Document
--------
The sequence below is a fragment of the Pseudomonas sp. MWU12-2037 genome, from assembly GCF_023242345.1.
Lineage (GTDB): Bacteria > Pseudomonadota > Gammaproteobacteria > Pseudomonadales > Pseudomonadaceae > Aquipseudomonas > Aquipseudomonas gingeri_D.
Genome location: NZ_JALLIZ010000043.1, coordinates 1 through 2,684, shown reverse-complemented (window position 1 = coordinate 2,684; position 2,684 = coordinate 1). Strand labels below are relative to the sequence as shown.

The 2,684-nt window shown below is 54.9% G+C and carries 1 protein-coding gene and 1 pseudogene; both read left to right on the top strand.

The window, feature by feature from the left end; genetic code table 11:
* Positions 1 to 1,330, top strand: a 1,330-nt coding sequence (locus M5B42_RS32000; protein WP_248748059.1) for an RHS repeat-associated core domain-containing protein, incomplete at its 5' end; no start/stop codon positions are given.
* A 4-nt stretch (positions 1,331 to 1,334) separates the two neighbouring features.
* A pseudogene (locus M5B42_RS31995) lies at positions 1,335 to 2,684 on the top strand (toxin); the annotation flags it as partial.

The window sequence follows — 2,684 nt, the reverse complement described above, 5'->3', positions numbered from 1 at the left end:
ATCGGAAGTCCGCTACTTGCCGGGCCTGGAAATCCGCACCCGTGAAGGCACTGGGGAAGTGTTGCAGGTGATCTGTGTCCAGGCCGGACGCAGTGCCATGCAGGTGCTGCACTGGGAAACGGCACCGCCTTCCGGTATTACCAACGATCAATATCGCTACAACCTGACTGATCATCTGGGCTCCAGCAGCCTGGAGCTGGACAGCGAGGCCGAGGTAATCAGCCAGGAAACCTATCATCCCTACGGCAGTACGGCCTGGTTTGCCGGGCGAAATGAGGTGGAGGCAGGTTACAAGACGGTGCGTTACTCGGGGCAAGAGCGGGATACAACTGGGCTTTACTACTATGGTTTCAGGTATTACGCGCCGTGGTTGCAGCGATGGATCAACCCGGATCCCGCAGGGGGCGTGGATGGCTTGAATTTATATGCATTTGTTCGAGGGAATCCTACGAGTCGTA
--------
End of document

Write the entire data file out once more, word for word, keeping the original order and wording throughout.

The sequence below is a fragment of the Pseudomonas sp. MWU12-2037 genome, from assembly GCF_023242345.1.
Lineage (GTDB): Bacteria > Pseudomonadota > Gammaproteobacteria > Pseudomonadales > Pseudomonadaceae > Aquipseudomonas > Aquipseudomonas gingeri_D.
Genome location: NZ_JALLIZ010000043.1, coordinates 1 through 2,684, shown reverse-complemented (window position 1 = coordinate 2,684; position 2,684 = coordinate 1). Strand labels below are relative to the sequence as shown.

The 2,684-nt window shown below is 54.9% G+C and carries 1 protein-coding gene and 1 pseudogene; both read left to right on the top strand.

The window, feature by feature from the left end; genetic code table 11:
* Positions 1 to 1,330, top strand: a 1,330-nt coding sequence (locus M5B42_RS32000; protein WP_248748059.1) for an RHS repeat-associated core domain-containing protein, incomplete at its 5' end; no start/stop codon positions are given.
* A 4-nt stretch (positions 1,331 to 1,334) separates the two neighbouring features.
* A pseudogene (locus M5B42_RS31995) lies at positions 1,335 to 2,684 on the top strand (toxin); the annotation flags it as partial.

The window sequence follows — 2,684 nt, the reverse complement described above, 5'->3', positions numbered from 1 at the left end:
ATCGGAAGTCCGCTACTTGCCGGGCCTGGAAATCCGCACCCGTGAAGGCACTGGGGAAGTGTTGCAGGTGATCTGTGTCCAGGCCGGACGCAGTGCCATGCAGGTGCTGCACTGGGAAACGGCACCGCCTTCCGGTATTACCAACGATCAATATCGCTACAACCTGACTGATCATCTGGGCTCCAGCAGCCTGGAGCTGGACAGCGAGGCCGAGGTAATCAGCCAGGAAACCTATCATCCCTACGGCAGTACGGCCTGGTTTGCCGGGCGAAATGAGGTGGAGGCAGGTTACAAGACGGTGCGTTACTCGGGGCAAGAGCGGGATACAACTGGGCTTTACTACTATGGTTTCAGGTATTACGCGCCGTGGTTGCAGCGATGGATCAACCCGGATCCCGCAGGGGGCGTGGATGGCTTGAATTTATATGCATTTGTTCGAGGGAATCCTACGAGTCGTA